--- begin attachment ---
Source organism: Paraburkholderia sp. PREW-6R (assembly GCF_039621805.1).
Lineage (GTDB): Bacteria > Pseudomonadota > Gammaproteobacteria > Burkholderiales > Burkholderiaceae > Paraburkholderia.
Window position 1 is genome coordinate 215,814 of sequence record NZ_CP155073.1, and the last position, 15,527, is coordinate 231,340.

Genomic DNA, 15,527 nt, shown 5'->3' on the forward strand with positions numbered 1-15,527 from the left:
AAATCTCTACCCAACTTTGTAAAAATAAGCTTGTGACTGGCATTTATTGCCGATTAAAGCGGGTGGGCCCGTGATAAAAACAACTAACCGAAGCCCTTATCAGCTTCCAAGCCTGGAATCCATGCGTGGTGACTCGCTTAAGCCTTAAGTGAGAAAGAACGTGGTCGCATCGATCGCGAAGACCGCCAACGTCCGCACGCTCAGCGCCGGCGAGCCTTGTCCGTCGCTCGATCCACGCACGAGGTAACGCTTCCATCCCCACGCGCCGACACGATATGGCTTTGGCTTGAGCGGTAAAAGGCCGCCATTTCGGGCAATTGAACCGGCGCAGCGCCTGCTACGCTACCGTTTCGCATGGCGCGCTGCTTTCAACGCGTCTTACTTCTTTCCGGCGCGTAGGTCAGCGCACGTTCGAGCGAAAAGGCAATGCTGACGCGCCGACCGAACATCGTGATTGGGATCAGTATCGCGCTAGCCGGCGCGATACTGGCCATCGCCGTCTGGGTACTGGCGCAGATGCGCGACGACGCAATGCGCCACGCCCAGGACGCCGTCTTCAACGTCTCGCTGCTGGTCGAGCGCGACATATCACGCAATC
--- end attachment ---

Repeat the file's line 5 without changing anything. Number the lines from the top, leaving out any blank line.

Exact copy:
AAATCTCTACCCAACTTTGTAAAAATAAGCTTGTGACTGGCATTTATTGCCGATTAAAGCGGGTGGGCCCGTGATAAAAACAACTAACCGAAGCCCTTATCAGCTTCCAAGCCTGGAATCCATGCGTGGTGACTCGCTTAAGCCTTAAGTGAGAAAGAACGTGGTCGCATCGATCGCGAAGACCGCCAACGTCCGCACGCTCAGCGCCGGCGAGCCTTGTCCGTCGCTCGATCCACGCACGAGGTAACGCTTCCATCCCCACGCGCCGACACGATATGGCTTTGGCTTGAGCGGTAAAAGGCCGCCATTTCGGGCAATTGAACCGGCGCAGCGCCTGCTACGCTACCGTTTCGCATGGCGCGCTGCTTTCAACGCGTCTTACTTCTTTCCGGCGCGTAGGTCAGCGCACGTTCGAGCGAAAAGGCAATGCTGACGCGCCGACCGAACATCGTGATTGGGATCAGTATCGCGCTAGCCGGCGCGATACTGGCCATCGCCGTCTGGGTACTGGCGCAGATGCGCGACGACGCAATGCGCCACGCCCAGGACGCCGTCTTCAACGTCTCGCTGCTGGTCGAGCGCGACATATCACGCAATC